The words “he’ll grow out of it” constantly whirled in my mind as I tried to assure myself that immaturity was the root of the problem, but was it? Or was it early signs that he was one day going to be utterly unfit as a ruler?
He was foul to his maids and treated them like trash under his feet, “ghastly common folk” he’d mutter. Oh how it horrified me, he appreciated nothing. Grantley was number one in Grantley’s life, and I feared it would always be so. One day I shared my fears with Arbie. “What do I do?” I asked as we quietly played chess, “the boy is to be King one day, but so far he shows only contempt and annoyance for others. Will the reign of my Father be repeated in him?”.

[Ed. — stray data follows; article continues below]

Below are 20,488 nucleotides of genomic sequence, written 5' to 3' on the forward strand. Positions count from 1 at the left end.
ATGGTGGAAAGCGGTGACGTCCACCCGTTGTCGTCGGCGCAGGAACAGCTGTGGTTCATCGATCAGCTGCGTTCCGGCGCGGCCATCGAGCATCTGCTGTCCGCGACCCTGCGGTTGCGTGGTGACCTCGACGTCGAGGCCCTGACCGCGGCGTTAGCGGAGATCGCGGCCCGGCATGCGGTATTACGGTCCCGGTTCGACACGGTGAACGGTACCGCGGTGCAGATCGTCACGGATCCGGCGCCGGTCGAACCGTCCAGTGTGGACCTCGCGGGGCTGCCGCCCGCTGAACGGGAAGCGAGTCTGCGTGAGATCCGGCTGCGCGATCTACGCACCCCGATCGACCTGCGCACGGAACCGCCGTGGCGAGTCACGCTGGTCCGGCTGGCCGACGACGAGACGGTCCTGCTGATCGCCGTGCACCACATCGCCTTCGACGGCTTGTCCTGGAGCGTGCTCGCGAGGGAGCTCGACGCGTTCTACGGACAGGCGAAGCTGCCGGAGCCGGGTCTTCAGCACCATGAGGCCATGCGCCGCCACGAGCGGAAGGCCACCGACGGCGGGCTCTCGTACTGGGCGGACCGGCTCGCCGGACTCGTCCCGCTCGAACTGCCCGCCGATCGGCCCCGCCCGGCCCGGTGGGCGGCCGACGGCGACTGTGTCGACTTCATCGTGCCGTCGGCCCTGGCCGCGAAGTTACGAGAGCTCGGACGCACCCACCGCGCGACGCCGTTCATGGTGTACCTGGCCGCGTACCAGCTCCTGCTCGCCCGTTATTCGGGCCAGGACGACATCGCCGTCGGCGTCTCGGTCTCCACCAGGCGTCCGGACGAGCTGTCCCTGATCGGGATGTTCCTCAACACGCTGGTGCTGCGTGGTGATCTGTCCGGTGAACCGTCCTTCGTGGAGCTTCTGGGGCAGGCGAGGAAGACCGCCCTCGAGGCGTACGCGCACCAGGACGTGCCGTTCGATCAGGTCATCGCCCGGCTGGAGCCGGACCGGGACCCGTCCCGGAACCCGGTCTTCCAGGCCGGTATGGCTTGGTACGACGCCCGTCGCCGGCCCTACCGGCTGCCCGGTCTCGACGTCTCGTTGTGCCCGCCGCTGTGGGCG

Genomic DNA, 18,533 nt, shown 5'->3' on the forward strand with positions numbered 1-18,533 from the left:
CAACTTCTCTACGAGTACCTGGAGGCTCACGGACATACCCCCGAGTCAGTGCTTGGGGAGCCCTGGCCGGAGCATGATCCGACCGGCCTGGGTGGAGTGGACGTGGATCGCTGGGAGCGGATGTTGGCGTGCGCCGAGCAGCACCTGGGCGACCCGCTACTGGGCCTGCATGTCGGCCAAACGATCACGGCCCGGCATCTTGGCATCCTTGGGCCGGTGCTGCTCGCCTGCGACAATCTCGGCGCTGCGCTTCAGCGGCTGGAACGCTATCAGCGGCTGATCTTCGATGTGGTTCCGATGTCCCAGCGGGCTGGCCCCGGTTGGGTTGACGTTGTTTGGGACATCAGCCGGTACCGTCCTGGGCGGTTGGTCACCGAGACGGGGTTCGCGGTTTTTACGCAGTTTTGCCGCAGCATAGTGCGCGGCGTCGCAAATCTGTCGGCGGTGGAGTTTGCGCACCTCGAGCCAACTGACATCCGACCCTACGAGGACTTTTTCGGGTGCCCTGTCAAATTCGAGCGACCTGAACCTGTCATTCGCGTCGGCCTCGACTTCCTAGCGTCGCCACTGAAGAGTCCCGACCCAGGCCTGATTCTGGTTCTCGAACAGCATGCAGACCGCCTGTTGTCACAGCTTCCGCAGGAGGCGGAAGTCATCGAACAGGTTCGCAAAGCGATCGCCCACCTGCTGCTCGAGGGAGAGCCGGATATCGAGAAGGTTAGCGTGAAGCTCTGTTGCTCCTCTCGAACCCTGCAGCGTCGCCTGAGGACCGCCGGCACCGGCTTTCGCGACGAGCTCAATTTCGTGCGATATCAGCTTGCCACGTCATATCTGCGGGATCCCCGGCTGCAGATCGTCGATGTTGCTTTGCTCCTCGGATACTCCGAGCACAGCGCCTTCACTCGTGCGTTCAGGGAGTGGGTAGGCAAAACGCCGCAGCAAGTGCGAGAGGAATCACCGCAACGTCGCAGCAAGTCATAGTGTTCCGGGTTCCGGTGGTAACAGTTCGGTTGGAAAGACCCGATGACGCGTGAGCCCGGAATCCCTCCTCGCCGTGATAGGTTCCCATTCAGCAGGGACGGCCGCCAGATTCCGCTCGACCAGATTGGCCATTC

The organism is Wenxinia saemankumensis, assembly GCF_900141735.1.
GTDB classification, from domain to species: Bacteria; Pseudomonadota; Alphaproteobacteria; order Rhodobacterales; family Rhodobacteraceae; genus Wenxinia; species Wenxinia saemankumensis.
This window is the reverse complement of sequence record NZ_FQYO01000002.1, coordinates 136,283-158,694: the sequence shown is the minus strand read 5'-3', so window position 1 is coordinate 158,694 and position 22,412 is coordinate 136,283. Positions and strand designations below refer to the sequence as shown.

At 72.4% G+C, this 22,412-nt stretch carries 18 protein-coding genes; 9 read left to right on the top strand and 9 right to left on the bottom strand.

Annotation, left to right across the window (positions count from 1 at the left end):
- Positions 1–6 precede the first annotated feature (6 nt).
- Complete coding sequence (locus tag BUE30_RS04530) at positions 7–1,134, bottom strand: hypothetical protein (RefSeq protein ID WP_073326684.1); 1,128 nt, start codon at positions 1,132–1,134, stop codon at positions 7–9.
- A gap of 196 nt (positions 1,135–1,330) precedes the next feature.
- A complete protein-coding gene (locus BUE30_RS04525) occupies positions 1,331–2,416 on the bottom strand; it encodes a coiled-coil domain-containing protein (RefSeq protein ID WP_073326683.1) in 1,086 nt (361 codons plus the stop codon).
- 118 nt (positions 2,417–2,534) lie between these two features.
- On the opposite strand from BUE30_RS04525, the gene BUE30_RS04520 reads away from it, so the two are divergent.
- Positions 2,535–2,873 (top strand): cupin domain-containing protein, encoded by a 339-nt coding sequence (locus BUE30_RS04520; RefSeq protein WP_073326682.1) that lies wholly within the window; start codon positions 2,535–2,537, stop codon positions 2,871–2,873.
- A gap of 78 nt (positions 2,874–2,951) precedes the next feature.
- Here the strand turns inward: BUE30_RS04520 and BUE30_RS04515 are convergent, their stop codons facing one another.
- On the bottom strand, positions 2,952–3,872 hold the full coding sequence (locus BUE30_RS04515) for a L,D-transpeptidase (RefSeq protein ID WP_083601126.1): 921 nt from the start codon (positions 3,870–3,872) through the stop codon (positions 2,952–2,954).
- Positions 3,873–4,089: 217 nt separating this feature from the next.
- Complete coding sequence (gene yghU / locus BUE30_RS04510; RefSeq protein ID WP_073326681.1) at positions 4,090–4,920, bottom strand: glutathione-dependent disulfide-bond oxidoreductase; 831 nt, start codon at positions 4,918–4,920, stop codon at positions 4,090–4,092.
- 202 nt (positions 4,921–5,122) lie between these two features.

Arbie said nothing for a long time, he didn’t have to, I knew he had the same fears. When he did speak it was to make a suggestion, “Perhaps your children are old enough now to visit the poor with you Nathaniel, they’re nearly ten-years-old after all. Maybe Grantley would learn humility, gratitude and respect for others through doing so”.

I agreed and decided to take his advice.
I decided that you two should both accompany me to the impoverished Stockhearst area in the East on your first trip to the poor. A few months earlier I had donated money to their small community in order for them to build their own carpentry to help them become self sufficient, I promised I would come back and see the business they had set up when it was ready. Today was that day. The inhabitants had heard my children would be present and they were delighted. They waited in great anticipation for their chance to see their young Prince and Princess and I was brimming over with pride, I couldn’t wait to show you both off.